Step-by-Step Guide

Step by Step Guide to Staging a Home for Rent

Step by Step Guide to Staging a Home for Rent
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So, you’ve done all of the hard work that goes along with finding and acquiring a rental property. You’ve looked at all the listings, made all the offers and finally gone through closing. You have a shiny new rental property all ready to begin generating income for you for years to come, but there’s just one last thing—you need a tenant! Finding quality tenants is one of the neverending struggles that go along with being a landlord, but you can increase your likelihood of attracting them with some key steps. Staging the property is a great way to demonstrate to tenants that you’re a committed landlord, while also giving them the chance to picture themselves inside of the space and see how they can project their dreams onto it.

Table of Contents - Step by Step Guide to Staging a Home for Rent

Why stage a home?

Staging a home is essentially adding furniture to a vacant space (or using different furniture in an occupied, cleared-out space) to show potential occupants what the space could look like. This serves several purposes—it looks much more “homey” than a vacant space, it shows that you care as a property owner about what your units look like and it can help your place stand out from competitive units in the area. Staging can seem like a big pain, but it’s not difficult once you get the hang of what you’re trying to do.

Establish a budget

Before you go about staging a rental property you should take a step back and think about how much you should be willing to spend on the endeavour. Finding a tenant should of course be your priority, but if you spend a sum that surpasses the income potential of the unit, then you haven’t done yourself any favours. It’s best to figure out how to do it on the cheap no matter what, but you want to be doubly sure that you’re not putting yourself in a position to spend so much that you’re chipping into your earnings.

Clean, clean, clean

A staged home should be spotless. You don’t want anything visible that will distract the potential tenants and get in the way of them picturing themselves and their loved ones in the space. As a rental property owner, it’s truly in your best interest to either hire a reputable cleaning service or scrub every inch of the unit. Ensure that there’s no stray dust in corners, or dried grease spatter on stovetops. Small, grungy details like this can prevent tenants from feeling a connection to the unit. Don’t let this be the step that you leave out just because it’s a pain—take the time to give the entire place a thorough cleaning.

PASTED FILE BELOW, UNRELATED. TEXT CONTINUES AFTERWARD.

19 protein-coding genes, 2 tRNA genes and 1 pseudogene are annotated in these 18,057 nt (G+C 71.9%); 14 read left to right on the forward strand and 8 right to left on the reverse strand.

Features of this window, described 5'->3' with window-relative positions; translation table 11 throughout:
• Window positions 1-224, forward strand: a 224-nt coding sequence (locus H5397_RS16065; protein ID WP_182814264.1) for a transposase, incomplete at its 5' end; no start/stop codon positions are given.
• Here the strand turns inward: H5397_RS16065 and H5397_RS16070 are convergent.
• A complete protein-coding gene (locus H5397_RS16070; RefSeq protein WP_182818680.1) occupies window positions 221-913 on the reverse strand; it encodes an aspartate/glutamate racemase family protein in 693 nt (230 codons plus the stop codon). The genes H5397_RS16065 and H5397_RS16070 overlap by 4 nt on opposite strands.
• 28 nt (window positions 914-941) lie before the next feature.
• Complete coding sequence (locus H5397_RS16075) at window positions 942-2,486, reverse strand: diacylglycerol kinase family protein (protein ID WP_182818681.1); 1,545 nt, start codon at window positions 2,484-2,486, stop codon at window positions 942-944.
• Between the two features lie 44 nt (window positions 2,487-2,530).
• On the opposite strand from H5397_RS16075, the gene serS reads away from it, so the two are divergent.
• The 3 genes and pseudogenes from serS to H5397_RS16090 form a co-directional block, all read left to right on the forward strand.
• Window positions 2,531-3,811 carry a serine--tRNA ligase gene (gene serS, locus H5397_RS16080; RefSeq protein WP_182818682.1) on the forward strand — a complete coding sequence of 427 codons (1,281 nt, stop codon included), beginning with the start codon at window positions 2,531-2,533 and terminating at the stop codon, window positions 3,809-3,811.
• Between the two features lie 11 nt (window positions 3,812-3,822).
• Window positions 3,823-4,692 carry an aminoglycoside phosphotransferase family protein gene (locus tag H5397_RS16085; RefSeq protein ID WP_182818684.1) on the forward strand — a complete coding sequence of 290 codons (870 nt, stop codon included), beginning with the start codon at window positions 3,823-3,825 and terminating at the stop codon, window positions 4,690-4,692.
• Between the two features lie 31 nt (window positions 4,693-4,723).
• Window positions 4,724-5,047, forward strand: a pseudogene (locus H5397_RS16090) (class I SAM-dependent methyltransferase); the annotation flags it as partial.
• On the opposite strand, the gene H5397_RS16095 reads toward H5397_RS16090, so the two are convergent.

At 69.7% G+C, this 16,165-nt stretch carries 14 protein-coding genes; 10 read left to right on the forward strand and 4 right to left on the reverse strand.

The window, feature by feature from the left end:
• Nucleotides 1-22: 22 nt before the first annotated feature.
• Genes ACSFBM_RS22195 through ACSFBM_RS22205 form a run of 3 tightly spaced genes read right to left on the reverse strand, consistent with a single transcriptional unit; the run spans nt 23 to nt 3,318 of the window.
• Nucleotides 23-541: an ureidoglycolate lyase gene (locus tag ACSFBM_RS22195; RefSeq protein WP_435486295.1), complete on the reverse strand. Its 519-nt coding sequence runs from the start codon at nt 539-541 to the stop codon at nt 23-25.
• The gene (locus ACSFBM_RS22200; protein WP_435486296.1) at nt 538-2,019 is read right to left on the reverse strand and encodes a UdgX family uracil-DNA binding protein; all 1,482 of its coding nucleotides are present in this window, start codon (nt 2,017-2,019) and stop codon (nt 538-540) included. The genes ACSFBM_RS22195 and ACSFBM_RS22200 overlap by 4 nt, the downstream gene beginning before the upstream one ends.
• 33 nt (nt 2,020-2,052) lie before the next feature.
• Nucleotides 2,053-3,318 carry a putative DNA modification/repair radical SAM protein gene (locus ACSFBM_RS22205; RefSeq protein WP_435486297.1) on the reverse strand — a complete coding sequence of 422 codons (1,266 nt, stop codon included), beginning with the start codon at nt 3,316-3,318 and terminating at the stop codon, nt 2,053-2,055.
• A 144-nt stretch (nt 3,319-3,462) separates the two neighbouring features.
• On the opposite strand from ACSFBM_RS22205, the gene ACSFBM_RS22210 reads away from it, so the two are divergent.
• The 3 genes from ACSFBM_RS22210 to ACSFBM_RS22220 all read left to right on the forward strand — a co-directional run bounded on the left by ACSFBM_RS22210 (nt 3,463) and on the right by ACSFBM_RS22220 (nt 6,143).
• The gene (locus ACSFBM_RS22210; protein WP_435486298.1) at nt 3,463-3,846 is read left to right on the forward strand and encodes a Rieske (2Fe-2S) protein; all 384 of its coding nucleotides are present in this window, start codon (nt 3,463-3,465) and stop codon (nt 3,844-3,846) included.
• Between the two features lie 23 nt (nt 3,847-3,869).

Pro tip: some easy cleaning solutions to remember include solutions of half vinegar and half water for counters, and half a cup of borax mixed with two gallons of hot water to clean your linoleum, vinyl and synthetic floors.

Don’t forget your nose

Put yourself in the shoes of a potential tenant and think about how the unit smells. If a previous occupant was a smoker or owned pets, chances are that there will be some unpleasant lingering odours that you need to address. Scented candles only cover up bad odours, so clean thoroughly and use artificial scents sparingly.

A fresh coat of paint on the walls can also go a long way towards the place smelling fresh and clean. Even if an entire coat isn’t necessary, an old realtor’s trick is to paint a bit of the wall near the main entrance—it provides a quick boost when potential tenants walk in and makes them realize that they’re walking into a rejuvenated and welcoming space.

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Budget solutions can be your friend

There are some inexpensive tips that you can use in place of expensive professional staging. You can “soften” outdoor spaces that might not seem especially cozy by putting down an outdoor rug under furniture—it will make the space seem more composed and welcoming.

You can also make the place look like it’s ready for entertaining. Most people love to use their homes as staging points for entertaining loved ones, so you can play off that by having the scene set for a dinner party or a small cocktail party.

Additionally, you should never skimp on having enough lighting—especially if your showing is going to be in the evening. A dark home feels unwelcoming and cold, so you want it to be lit up enough where potential tenants can see a comfortable and welcoming space.

Curb appeal matters when staging a home

No matter if you’re renting out an apartment in a multi-unit building or renting out a single-family home, it’s important to remember the exterior and the path to the home. Curb appeal is a big part of how tenants can picture themselves in a home, so it can’t be neglected. Put yourself in the shoes of the tenant and take a look at your property. Are overgrown shrubs blocking out natural light from entering the home’s windows? It’s likely time to prune them back or rip them out and replant new ones. Is an unsightly air condenser visible from the street? It could be time to plant a new shrub to obscure it. Don’t forget to weed any beds and add lighting to any pathways, especially if your showing is going to be in the evening.

Staging a home is something that gets easier and easier with time for most rental property owners. It’s an investment of time and money, but it’s one that will quickly pay dividends. Your unit will be far more appealing to potential renters, giving you access to a deeper tenant pool who are attracted to your unit—which is, after all your efforts, clearly in top condition.

How to Stage Your Home Like a Million Dollar Listing on a Budget

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